I want to see more photos of the Prime Minister standing behind a wooden desk looking ass-kicking, razor smart and uber-powerful – because incidentally that’s exactly the kind of woman she is.

That’s also the kind of woman I want running my country. And perhaps if voters saw more of her, more of them would be putting a number ‘1’ in the little box next to ALP candidates, come September 14.

MIA FREEDMAN, MAMAMIA PUBLISHER AND FOUNDER

Mamamia publisher, Mia Freedman

So our Prime Minister knits. And has a dog. Why is this a problem? How is it different to the fact that the Opposition Leader likes to ride a bike? Or has three daughters?

I’ve never been of the belief that politicians should only speak about policy. I’m interested in politics but I’m also interested in people. And why would you not want to know a bit about the political representatives we elect?

To me, the photo of the Prime Minister knitting a kangaroo for the royal baby only has to pass one test: is it authentic? Does it authentically represent who she is?

Well yes. Yes, it does.

If Tony Abbott had been photographed knitting in the Women’s Weekly, I would have had a problem with that. Because it would have been bollocks. Ditto if Julia Gillard had been photographed in cycling Lycra for Women’s Fitness magazine.

Inauthentic. Spin.

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But Julia Gillard is a famed knitter. She has spoken about it loads of times before. She’s knitted things (booties? I wasn’t paying attention) for Fifi Box’s baby and other children. This isn’t even the first time she’s been photographed with her knitting. Or her dog.

So what, exactly, is the offense here? Are we seriously looking to pull Julia Gillard apart for every single little thing she does, says or wears?

It’s exhausting. Petty, mean-spirited and incessantly negative.

While the Women’s Weekly insists the idea of the knitting theme came from the Prime Minister’s Office (PMO) the PMO says the magazine had many photo options (with and without knitting) and chose the knitting images for maximum impact.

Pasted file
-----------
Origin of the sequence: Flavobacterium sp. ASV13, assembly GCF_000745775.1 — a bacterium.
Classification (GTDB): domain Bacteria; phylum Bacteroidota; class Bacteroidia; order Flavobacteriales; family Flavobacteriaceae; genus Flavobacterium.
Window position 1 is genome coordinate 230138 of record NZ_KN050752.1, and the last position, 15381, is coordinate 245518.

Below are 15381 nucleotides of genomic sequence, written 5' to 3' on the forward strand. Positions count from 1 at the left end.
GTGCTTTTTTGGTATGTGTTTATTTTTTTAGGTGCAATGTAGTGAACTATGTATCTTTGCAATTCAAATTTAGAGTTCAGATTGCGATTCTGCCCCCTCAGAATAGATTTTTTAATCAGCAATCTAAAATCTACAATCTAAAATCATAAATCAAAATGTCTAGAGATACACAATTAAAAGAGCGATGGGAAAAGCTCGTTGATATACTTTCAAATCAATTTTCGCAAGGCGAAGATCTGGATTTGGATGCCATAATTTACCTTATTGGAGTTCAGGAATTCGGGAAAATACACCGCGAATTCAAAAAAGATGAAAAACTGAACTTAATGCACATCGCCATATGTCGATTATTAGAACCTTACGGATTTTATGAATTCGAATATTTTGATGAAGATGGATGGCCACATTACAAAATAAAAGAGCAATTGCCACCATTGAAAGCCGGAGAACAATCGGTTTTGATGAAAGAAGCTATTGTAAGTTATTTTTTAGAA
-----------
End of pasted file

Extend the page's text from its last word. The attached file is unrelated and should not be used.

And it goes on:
Neither of these claims is a surprise.

If you’re a magazine editor, you choose the image that will give you the most publicity. Box ticked.

And when you speak to a particular media organisation, you dial up your commonalities with that audience. Politicians aren’t the only ones who do this; it’s common sense.

When you visit your grandparents you behave and talk differently to when you’re having wine and pizza with your girlfriends. Duh.

Nobody is expecting the fact that Julia Gillard knits or that Tony Abbott has kids, to change your vote. But posing for photographs in magazines or holding babies in shopping centres is part of what they do. Does Julia really sit around in full hair and make-up and a styled outfit, doing her knitting? Probably not.

But magazines have stylists (I’m told there was even a knitting stylist on the Women’s Weekly shoot, to make sure the wool looked good because for many of their readers, knitting is a very serious business) and TV needs pictures.

‘But what about her POLICIES’ some are saying. Well, yes. It would be lovely to talk about those and goddamn it she has been trying. But the only thing the press want to ask the Prime Minister about is Kevin Rudd.

Our Prime Minister constantly engages with all kinds of media (and their diverse audiences), from Mamamia and ivillage.com.au to Laurie Oakes and Leigh Sales. Julia Gillard is far more accessible to the media and to journalists than Tony Abbott ever has been (Mr Abbott, we’re still waiting for you to visit MM HQ…. our open invitation is now in its third year….) As she should be.

But profiles in magazines or on shows like 60 Minutes mustn’t be confused with Q&A. They are not about policy, they are about getting to know the human sides of public figures. And that’s OK.

Deputy Editor’s Note: Mia and Jamila have not seen each others’ writing before publication. I made sure of it.

 What do you think of the pic?